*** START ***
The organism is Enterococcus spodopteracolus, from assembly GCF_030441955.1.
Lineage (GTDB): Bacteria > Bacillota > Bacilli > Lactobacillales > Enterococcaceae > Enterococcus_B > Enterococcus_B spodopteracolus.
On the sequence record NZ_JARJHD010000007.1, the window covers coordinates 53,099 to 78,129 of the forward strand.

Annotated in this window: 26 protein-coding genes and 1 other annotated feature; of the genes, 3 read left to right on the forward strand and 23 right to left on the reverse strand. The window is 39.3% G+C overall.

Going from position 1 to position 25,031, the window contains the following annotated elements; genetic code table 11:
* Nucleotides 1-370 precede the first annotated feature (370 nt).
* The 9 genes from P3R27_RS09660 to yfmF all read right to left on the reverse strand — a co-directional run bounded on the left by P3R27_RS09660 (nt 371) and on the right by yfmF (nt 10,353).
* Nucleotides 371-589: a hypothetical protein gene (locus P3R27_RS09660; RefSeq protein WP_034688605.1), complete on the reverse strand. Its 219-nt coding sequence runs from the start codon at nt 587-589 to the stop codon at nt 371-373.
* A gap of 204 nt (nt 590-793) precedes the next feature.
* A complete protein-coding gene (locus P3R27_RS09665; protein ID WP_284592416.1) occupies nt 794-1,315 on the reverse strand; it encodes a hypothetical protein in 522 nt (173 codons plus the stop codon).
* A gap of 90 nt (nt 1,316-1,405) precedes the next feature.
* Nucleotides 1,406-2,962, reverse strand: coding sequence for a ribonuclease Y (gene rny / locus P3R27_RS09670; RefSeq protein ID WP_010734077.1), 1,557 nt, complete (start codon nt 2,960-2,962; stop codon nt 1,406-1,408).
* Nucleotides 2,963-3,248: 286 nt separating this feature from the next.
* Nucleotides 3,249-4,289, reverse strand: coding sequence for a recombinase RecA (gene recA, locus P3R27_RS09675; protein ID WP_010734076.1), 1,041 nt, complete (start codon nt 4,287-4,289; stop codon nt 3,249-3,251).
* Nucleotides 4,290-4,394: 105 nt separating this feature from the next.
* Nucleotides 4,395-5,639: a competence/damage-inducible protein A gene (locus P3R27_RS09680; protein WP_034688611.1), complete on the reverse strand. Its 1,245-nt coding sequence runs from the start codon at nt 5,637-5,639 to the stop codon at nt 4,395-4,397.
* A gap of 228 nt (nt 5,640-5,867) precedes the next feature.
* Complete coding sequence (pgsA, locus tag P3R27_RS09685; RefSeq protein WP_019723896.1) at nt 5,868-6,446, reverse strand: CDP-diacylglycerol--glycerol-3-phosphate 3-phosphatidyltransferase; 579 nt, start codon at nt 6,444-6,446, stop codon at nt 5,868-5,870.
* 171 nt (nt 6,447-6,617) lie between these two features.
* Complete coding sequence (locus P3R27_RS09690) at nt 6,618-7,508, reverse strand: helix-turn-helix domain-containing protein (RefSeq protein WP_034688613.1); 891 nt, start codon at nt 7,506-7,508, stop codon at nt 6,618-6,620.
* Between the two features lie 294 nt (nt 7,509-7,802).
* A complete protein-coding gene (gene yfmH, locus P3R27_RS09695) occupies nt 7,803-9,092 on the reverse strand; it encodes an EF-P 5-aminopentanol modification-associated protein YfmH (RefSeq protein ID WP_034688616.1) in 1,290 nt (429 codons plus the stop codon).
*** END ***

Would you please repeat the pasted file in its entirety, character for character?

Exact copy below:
The organism is Enterococcus spodopteracolus, from assembly GCF_030441955.1.
Lineage (GTDB): Bacteria > Bacillota > Bacilli > Lactobacillales > Enterococcaceae > Enterococcus_B > Enterococcus_B spodopteracolus.
On the sequence record NZ_JARJHD010000007.1, the window covers coordinates 53,099 to 78,129 of the forward strand.

Annotated in this window: 26 protein-coding genes and 1 other annotated feature; of the genes, 3 read left to right on the forward strand and 23 right to left on the reverse strand. The window is 39.3% G+C overall.

Going from position 1 to position 25,031, the window contains the following annotated elements; genetic code table 11:
* Nucleotides 1-370 precede the first annotated feature (370 nt).
* The 9 genes from P3R27_RS09660 to yfmF all read right to left on the reverse strand — a co-directional run bounded on the left by P3R27_RS09660 (nt 371) and on the right by yfmF (nt 10,353).
* Nucleotides 371-589: a hypothetical protein gene (locus P3R27_RS09660; RefSeq protein WP_034688605.1), complete on the reverse strand. Its 219-nt coding sequence runs from the start codon at nt 587-589 to the stop codon at nt 371-373.
* A gap of 204 nt (nt 590-793) precedes the next feature.
* A complete protein-coding gene (locus P3R27_RS09665; protein ID WP_284592416.1) occupies nt 794-1,315 on the reverse strand; it encodes a hypothetical protein in 522 nt (173 codons plus the stop codon).
* A gap of 90 nt (nt 1,316-1,405) precedes the next feature.
* Nucleotides 1,406-2,962, reverse strand: coding sequence for a ribonuclease Y (gene rny / locus P3R27_RS09670; RefSeq protein ID WP_010734077.1), 1,557 nt, complete (start codon nt 2,960-2,962; stop codon nt 1,406-1,408).
* Nucleotides 2,963-3,248: 286 nt separating this feature from the next.
* Nucleotides 3,249-4,289, reverse strand: coding sequence for a recombinase RecA (gene recA, locus P3R27_RS09675; protein ID WP_010734076.1), 1,041 nt, complete (start codon nt 4,287-4,289; stop codon nt 3,249-3,251).
* Nucleotides 4,290-4,394: 105 nt separating this feature from the next.
* Nucleotides 4,395-5,639: a competence/damage-inducible protein A gene (locus P3R27_RS09680; protein WP_034688611.1), complete on the reverse strand. Its 1,245-nt coding sequence runs from the start codon at nt 5,637-5,639 to the stop codon at nt 4,395-4,397.
* A gap of 228 nt (nt 5,640-5,867) precedes the next feature.
* Complete coding sequence (pgsA, locus tag P3R27_RS09685; RefSeq protein WP_019723896.1) at nt 5,868-6,446, reverse strand: CDP-diacylglycerol--glycerol-3-phosphate 3-phosphatidyltransferase; 579 nt, start codon at nt 6,444-6,446, stop codon at nt 5,868-5,870.
* 171 nt (nt 6,447-6,617) lie between these two features.
* Complete coding sequence (locus P3R27_RS09690) at nt 6,618-7,508, reverse strand: helix-turn-helix domain-containing protein (RefSeq protein WP_034688613.1); 891 nt, start codon at nt 7,506-7,508, stop codon at nt 6,618-6,620.
* Between the two features lie 294 nt (nt 7,509-7,802).
* A complete protein-coding gene (gene yfmH, locus P3R27_RS09695) occupies nt 7,803-9,092 on the reverse strand; it encodes an EF-P 5-aminopentanol modification-associated protein YfmH (RefSeq protein ID WP_034688616.1) in 1,290 nt (429 codons plus the stop codon).